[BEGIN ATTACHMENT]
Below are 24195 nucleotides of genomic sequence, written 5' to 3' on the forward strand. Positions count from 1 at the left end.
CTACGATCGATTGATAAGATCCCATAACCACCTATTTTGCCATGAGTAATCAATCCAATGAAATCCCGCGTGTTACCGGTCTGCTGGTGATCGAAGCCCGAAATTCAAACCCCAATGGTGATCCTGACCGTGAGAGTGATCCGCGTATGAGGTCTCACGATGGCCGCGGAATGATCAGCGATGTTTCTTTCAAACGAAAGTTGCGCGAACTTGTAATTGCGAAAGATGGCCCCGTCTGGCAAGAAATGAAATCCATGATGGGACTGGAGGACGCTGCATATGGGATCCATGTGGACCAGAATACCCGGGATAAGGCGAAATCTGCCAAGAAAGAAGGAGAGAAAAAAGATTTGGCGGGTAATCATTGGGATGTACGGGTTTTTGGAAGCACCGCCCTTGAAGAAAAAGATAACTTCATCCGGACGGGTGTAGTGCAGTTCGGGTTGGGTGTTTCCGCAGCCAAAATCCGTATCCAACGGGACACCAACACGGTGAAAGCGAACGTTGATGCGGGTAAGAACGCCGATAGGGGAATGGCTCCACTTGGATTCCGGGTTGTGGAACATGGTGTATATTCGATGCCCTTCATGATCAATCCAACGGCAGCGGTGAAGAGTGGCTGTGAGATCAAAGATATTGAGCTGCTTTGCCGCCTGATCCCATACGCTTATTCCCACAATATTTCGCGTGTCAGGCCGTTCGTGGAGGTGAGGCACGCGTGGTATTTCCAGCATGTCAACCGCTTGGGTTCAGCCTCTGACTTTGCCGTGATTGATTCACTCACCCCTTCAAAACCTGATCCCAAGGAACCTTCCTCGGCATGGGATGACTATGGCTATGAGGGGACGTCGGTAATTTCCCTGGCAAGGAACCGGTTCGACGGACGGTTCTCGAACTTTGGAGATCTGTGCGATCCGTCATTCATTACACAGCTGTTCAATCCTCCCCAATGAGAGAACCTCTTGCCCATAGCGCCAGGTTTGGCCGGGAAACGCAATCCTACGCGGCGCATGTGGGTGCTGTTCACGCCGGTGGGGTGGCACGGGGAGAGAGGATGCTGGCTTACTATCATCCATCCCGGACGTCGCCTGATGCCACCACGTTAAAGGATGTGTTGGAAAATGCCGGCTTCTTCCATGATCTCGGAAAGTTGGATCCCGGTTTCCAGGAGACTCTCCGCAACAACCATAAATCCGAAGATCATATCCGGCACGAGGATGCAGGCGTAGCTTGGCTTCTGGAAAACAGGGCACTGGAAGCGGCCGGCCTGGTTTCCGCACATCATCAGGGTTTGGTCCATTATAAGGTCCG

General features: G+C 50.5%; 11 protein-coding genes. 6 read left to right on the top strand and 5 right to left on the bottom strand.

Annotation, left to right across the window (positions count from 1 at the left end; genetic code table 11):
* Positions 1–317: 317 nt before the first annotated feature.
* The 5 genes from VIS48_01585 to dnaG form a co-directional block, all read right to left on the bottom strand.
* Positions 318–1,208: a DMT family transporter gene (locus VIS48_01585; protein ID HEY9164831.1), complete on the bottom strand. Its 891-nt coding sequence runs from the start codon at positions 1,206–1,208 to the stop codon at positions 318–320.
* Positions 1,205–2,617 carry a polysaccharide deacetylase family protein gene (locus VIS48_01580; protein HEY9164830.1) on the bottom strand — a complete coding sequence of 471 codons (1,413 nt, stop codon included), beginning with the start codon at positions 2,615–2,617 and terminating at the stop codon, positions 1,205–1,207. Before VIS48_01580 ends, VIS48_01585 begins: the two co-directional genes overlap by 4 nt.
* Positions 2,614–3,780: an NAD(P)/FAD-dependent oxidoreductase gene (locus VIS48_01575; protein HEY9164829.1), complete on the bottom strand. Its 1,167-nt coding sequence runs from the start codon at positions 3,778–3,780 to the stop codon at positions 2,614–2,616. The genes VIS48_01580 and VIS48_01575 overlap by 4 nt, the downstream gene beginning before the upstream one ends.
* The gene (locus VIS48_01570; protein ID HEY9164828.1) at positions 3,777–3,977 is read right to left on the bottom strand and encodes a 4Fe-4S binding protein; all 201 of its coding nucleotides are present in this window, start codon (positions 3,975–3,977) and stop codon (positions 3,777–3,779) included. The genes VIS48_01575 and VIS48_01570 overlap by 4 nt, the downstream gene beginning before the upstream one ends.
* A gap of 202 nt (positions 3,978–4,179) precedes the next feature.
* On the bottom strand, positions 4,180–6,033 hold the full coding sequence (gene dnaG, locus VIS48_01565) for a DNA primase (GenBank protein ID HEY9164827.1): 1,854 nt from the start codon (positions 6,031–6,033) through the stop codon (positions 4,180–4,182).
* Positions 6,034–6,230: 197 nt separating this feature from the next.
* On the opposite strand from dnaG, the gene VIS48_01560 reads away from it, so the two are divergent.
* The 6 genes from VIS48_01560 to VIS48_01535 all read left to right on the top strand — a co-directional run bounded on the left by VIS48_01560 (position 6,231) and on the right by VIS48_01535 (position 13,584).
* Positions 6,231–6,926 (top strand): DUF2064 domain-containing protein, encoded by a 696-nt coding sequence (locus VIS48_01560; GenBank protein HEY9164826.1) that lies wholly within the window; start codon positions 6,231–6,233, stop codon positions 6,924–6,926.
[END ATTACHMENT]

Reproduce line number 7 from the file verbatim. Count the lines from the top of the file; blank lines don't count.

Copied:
* Positions 318–1,208: a DMT family transporter gene (locus VIS48_01585; protein ID HEY9164831.1), complete on the bottom strand. Its 891-nt coding sequence runs from the start codon at positions 1,206–1,208 to the stop codon at positions 318–320.